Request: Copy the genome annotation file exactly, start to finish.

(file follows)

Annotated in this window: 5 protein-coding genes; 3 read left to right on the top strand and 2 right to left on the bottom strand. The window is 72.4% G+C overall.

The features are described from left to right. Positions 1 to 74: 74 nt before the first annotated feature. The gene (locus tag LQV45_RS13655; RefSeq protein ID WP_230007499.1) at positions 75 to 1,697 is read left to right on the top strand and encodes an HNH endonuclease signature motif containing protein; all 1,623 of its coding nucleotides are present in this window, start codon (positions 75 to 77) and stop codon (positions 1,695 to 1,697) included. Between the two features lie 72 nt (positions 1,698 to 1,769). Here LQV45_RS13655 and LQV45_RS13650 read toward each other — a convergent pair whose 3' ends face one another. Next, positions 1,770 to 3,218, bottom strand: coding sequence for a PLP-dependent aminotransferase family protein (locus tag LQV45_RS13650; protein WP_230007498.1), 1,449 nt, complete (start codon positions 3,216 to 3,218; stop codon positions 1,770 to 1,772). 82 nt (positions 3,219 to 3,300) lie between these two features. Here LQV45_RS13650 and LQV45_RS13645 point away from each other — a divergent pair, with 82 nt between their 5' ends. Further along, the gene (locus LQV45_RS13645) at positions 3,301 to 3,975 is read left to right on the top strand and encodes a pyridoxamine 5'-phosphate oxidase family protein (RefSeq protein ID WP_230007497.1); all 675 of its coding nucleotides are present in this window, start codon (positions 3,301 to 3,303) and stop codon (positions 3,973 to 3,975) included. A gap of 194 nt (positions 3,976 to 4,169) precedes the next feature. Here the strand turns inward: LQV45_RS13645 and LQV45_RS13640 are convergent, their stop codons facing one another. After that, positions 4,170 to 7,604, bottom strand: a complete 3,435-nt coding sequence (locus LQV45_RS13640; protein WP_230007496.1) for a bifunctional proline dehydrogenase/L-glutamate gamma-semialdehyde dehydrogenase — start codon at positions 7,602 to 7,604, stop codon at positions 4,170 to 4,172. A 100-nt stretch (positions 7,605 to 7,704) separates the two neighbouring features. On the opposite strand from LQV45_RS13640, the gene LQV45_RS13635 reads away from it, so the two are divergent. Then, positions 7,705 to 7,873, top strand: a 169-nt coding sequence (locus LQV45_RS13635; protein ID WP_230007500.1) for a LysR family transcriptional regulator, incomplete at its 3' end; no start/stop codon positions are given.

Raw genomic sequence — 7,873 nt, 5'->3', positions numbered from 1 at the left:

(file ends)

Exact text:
Annotated in this window: 5 protein-coding genes; 3 read left to right on the top strand and 2 right to left on the bottom strand. The window is 72.4% G+C overall.

The features are described from left to right. Positions 1 to 74: 74 nt before the first annotated feature. The gene (locus tag LQV45_RS13655; RefSeq protein ID WP_230007499.1) at positions 75 to 1,697 is read left to right on the top strand and encodes an HNH endonuclease signature motif containing protein; all 1,623 of its coding nucleotides are present in this window, start codon (positions 75 to 77) and stop codon (positions 1,695 to 1,697) included. Between the two features lie 72 nt (positions 1,698 to 1,769). Here LQV45_RS13655 and LQV45_RS13650 read toward each other — a convergent pair whose 3' ends face one another. Next, positions 1,770 to 3,218, bottom strand: coding sequence for a PLP-dependent aminotransferase family protein (locus tag LQV45_RS13650; protein WP_230007498.1), 1,449 nt, complete (start codon positions 3,216 to 3,218; stop codon positions 1,770 to 1,772). 82 nt (positions 3,219 to 3,300) lie between these two features. Here LQV45_RS13650 and LQV45_RS13645 point away from each other — a divergent pair, with 82 nt between their 5' ends. Further along, the gene (locus LQV45_RS13645) at positions 3,301 to 3,975 is read left to right on the top strand and encodes a pyridoxamine 5'-phosphate oxidase family protein (RefSeq protein ID WP_230007497.1); all 675 of its coding nucleotides are present in this window, start codon (positions 3,301 to 3,303) and stop codon (positions 3,973 to 3,975) included. A gap of 194 nt (positions 3,976 to 4,169) precedes the next feature. Here the strand turns inward: LQV45_RS13645 and LQV45_RS13640 are convergent, their stop codons facing one another. After that, positions 4,170 to 7,604, bottom strand: a complete 3,435-nt coding sequence (locus LQV45_RS13640; protein WP_230007496.1) for a bifunctional proline dehydrogenase/L-glutamate gamma-semialdehyde dehydrogenase — start codon at positions 7,602 to 7,604, stop codon at positions 4,170 to 4,172. A 100-nt stretch (positions 7,605 to 7,704) separates the two neighbouring features. On the opposite strand from LQV45_RS13640, the gene LQV45_RS13635 reads away from it, so the two are divergent. Then, positions 7,705 to 7,873, top strand: a 169-nt coding sequence (locus LQV45_RS13635; protein ID WP_230007500.1) for a LysR family transcriptional regulator, incomplete at its 3' end; no start/stop codon positions are given.

Raw genomic sequence — 7,873 nt, 5'->3', positions numbered from 1 at the left: